Since I last wrote with that perfectly-timed call for a rate cut, the Dow Industrials peeled off 700 points, made a wild 1,019 point swing and then launched 936 points.

 

Clearly, we should stay in touch more. And I’ve got just the way to do it.

 

I just started writing a daily e-letter called Daily Profit. Plus, I launched a new website to support the letter called 24/7 Investor. (the URL is a clever www.247investor.com.) All together, it’s 24/7 Investors Daily Profit.

 

So this week, I’m going to reprint yesterday’s letter and give you the opportunity to sign up for it if you like it. I don’t need your social security number or shoe size to sign up. Just an email address to send it to you is fine. The Daily Profit is so new, we don’t yet have a sign up box available at 24/7 Investor. But you can get on the mailing list here www.bigideainvestor.com.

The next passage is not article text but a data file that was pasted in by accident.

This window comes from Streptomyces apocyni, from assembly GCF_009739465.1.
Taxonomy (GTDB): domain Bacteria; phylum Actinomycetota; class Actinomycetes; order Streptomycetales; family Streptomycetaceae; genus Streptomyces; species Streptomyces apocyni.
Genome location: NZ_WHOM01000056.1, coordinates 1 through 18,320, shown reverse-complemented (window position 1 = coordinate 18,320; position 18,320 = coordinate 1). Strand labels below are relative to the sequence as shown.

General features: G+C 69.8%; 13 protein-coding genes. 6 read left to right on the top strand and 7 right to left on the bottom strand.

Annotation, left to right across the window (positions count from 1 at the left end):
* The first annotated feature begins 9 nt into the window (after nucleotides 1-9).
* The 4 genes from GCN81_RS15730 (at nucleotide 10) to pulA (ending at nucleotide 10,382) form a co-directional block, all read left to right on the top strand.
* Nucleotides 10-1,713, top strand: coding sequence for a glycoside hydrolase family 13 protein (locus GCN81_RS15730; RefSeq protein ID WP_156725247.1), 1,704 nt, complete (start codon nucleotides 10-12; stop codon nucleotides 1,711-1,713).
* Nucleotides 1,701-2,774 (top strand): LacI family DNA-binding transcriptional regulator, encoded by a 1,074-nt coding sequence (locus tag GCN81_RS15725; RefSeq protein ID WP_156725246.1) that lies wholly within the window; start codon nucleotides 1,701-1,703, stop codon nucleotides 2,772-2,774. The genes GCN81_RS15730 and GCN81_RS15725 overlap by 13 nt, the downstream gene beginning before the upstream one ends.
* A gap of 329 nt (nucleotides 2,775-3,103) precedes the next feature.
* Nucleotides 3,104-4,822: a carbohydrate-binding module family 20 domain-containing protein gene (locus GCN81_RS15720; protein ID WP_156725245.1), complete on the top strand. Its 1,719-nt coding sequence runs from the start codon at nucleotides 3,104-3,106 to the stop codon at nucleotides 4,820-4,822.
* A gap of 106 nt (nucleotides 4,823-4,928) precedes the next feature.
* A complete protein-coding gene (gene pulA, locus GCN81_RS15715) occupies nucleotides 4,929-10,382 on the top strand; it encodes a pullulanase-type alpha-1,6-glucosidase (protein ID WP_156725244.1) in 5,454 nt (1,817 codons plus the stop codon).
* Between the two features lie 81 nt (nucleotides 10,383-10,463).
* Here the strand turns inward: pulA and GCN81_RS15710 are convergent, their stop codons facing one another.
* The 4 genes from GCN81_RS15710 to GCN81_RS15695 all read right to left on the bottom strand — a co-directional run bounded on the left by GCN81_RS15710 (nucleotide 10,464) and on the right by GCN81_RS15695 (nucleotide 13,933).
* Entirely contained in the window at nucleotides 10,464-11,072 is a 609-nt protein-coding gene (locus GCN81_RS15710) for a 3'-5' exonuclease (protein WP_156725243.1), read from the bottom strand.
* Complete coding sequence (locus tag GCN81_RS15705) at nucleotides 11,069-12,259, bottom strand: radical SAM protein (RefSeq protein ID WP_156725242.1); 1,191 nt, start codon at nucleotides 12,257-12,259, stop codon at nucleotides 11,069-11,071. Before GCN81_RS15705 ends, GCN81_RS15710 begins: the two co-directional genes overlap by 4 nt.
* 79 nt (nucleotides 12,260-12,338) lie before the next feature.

Thanks for reading.

 

Your Daily Profit

 

October 14, 2008

 

******Record Day for Stocks

******Global Recession?

******Earnings, Part 2

 

Dear Investor,

 

*****Now that was a good old-fashioned rebound. The Dow Industrials jumped a record 936 points, or 11%. The NASDAQ was up 195 points.

 

Of course, with the bond market closed for Columbus Day, stocks pretty much had a free pass yesterday.

 

Despite the nice point totals, I still have to wonder if these gains will stick over the long term. Volume wasn’t particularly heavy.

 

Like I pointed out yesterday, the emergency G-7 meeting over the weekend failed to produce any concrete plans of action. And Paulson is still mulling what to do.

 

Buying bank stocks is a start. But the U.S is still far behind England when it comes to moving quickly to restore some semblance of stability to financial markets.